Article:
And what bike organizations? I never had anyone train me how to ride. I don’t bike as much as some, but probably have ridden 15k-20k miles over the last eight years. How many people who ride bikes work with any sort of bike organization? What’s reasonable to expect cyclists to be capable of in a country where they’ve been riding since they were little kids isn’t necessarily the same as what’s reasonable when most cyclists are relatively ‘untrained’. You could fix that with mandatory training, but that opens up a whole cans of worms that let’s not get into.

    From where the rider enters the frame until the crosswalk is (I think) ~240 feet, 8 seconds to traverse the distance and accelerating, so probably going 23-25 mph (again, I think) at the time of the collision. Perfectly flat here, he’s working up a good pace before starting the bridge climb. Seems fitter than most novice cyclists and blows through a red light that’s very easy to see in person if you don’t ride with your head down.

    This is one of the things many worry about when someone proposes to let cyclists pass red lights. Yes, I know you aren’t advocating that what he did would be legal. But why wouldn’t this sort of behavior become more frequent? I split time between Portland and NYC. In both cities a car driver has to stop at a red light before a stop bar or crosswalk, and has to remain stopped for pedestrians who are crossing. Yet in Portland I have far more drivers cut me off because they are making a turn on red. Cutting me off wasn’t legalized. But in doing something that is legal they make a mistake.

    After the bridge opened for a few weeks the transit agency, trimet, had crossing guards of sorts to hold everybody’s hands. They gave out some tickets to people who were being irresponsible. They were very polite and had no issues with people, myself included, who would responsibly treat the red lights as stops/yields. Based on my chats with some of them the message they want to convey to cyclists at the lights they have is slow down. It’s a pedestrian environment too, and they want to make the crossings comfortable. If a little kid darts out when he gets the light you need to be able to stop for them, and do so without scaring the crap out of the kid’s parents. You don’t have to stay stopped at a light with nobody crossing. But don’t hurt anybody, or make them do anything to avoid a collision. And don’t get yourself killed riding in front of a bus, streetcar, or light rail train.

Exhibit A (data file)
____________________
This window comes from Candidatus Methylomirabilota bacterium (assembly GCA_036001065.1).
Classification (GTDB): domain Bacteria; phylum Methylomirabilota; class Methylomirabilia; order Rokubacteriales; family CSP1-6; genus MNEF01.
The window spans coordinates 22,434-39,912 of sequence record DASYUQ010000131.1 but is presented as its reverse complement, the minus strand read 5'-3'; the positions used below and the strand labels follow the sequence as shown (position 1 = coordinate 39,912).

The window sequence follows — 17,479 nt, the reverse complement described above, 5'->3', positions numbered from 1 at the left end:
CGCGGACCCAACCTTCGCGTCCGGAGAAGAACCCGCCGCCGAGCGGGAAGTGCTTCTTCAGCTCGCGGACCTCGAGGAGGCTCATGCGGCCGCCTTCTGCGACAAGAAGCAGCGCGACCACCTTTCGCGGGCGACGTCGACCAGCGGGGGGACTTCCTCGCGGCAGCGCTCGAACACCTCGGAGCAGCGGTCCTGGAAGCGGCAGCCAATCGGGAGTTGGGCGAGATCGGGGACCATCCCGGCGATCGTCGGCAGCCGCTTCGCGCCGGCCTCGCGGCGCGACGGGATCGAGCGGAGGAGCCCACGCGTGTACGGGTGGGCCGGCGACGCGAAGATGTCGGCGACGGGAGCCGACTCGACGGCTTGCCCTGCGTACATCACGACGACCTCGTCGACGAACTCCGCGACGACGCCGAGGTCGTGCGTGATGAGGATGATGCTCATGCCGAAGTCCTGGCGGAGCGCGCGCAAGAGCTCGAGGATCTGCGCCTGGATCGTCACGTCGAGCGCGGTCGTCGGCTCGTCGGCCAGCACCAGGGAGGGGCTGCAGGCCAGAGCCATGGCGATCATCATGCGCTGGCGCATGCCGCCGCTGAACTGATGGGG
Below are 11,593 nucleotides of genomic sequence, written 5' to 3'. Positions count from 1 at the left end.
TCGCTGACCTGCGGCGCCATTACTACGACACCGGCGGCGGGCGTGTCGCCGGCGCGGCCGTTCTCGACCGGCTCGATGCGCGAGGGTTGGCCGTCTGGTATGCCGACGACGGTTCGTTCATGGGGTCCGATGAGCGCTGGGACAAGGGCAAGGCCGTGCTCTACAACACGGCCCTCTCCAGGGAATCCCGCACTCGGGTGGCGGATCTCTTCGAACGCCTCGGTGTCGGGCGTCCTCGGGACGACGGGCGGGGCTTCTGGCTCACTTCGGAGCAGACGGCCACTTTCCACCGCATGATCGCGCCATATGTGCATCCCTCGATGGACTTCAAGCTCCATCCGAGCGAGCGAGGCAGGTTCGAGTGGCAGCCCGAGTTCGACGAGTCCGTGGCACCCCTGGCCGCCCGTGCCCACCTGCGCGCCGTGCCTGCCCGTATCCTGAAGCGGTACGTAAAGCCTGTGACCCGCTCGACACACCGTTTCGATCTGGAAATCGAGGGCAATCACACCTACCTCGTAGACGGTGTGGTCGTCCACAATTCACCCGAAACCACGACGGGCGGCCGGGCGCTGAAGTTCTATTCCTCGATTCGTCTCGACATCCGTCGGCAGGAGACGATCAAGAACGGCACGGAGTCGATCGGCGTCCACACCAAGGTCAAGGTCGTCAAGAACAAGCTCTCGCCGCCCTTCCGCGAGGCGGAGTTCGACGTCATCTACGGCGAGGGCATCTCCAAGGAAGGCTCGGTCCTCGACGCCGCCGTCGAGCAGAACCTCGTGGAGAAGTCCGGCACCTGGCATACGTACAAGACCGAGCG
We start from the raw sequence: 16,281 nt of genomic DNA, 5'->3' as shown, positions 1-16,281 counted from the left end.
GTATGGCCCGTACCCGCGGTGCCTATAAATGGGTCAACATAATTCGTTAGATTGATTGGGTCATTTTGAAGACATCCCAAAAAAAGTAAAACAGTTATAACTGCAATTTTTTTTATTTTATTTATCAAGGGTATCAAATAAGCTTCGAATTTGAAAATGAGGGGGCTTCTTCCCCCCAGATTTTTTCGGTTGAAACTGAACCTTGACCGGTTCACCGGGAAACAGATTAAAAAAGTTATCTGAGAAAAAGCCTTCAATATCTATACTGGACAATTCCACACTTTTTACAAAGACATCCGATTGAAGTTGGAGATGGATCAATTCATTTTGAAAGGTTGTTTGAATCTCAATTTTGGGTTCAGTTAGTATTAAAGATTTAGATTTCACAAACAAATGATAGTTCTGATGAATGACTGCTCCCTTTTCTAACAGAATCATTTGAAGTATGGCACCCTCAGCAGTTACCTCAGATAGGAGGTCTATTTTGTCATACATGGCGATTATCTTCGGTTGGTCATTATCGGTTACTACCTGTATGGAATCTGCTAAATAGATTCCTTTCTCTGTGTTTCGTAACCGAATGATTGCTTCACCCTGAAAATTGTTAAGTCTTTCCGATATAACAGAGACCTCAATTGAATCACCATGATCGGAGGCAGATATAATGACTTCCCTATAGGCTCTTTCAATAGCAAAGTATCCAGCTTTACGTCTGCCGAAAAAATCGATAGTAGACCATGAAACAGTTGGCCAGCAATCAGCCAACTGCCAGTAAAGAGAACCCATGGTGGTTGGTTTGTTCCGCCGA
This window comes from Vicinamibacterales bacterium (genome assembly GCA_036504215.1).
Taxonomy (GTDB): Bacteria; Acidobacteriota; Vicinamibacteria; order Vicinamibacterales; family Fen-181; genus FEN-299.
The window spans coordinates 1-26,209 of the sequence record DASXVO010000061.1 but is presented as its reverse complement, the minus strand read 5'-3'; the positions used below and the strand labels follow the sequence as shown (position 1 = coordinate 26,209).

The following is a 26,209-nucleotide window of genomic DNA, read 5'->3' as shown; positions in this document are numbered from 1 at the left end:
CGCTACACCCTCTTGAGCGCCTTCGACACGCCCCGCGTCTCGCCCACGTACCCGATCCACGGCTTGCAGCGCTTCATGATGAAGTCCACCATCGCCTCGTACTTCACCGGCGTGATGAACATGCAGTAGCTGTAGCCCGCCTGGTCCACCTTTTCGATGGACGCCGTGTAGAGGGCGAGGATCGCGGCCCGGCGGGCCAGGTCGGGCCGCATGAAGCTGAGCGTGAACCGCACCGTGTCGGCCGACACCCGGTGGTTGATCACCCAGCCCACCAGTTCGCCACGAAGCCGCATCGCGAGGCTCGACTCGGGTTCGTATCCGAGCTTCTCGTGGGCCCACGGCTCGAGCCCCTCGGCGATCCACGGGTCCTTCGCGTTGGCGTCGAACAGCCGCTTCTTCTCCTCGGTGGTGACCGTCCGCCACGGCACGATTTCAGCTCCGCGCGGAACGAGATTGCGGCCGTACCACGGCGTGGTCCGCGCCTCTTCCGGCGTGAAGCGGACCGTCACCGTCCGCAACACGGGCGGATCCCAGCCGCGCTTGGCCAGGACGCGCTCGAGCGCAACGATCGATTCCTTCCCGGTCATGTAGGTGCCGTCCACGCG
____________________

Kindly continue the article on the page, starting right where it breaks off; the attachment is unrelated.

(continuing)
They have failed to convey this message to cyclists. Many of the responses on a Portland bike blog focus on supposed and vastly overblown design issues. Compared to the crossings around this bridge just about every intersection in Portland and NYC is horrible designed.

    If that’s the ‘community’ response it makes it very hard to see how a stop/yield on red could do anything but make walking far more stressful. I wouldn’t say the culture in NYC is different to expect a different response here. Maybe after a few decades of redesigning intersections to improve visibility?

    I would allow bikes and pedestrians to yield at red lights/stop signs, but with the caveat that a cyclist/pedestrian going on red is automatically at fault if cross traffic hits them.

    The woman, who had a walk sign, was in the hospital for more than two days with four broken ribs, a separated shoulder, a chipped vertebra, lots of cuts and abrasions, and attacks of vertigo. Saying it’s the cyclists fault only does so much. If a cyclist gets hit by a truck and the police come out and say it was the truck driver’s fault does that really make it all better?

    How many would still support a rationalization of traffic laws with respect to cyclists if it was paired with all precincts in neighborhoods that get a decent number of cyclists putting together dedicated bike enforcement patrols? Even if it’s just a couple officers. But their full time job would be to give tickets to the sort that are dangerous and irresponsible, and leave safe riders alone. You know vision zero isn’t just about fatalities. NYC wants to end injuries too. Bike crashes are far less deadly than MV crashes. That means focusing on fatalities the way this article does understates the number of injuries. With that in mind I’m not sure at least a part time bike enforcement patrol wouldn’t be uncalled for in some neighborhoods anyway.

  • lop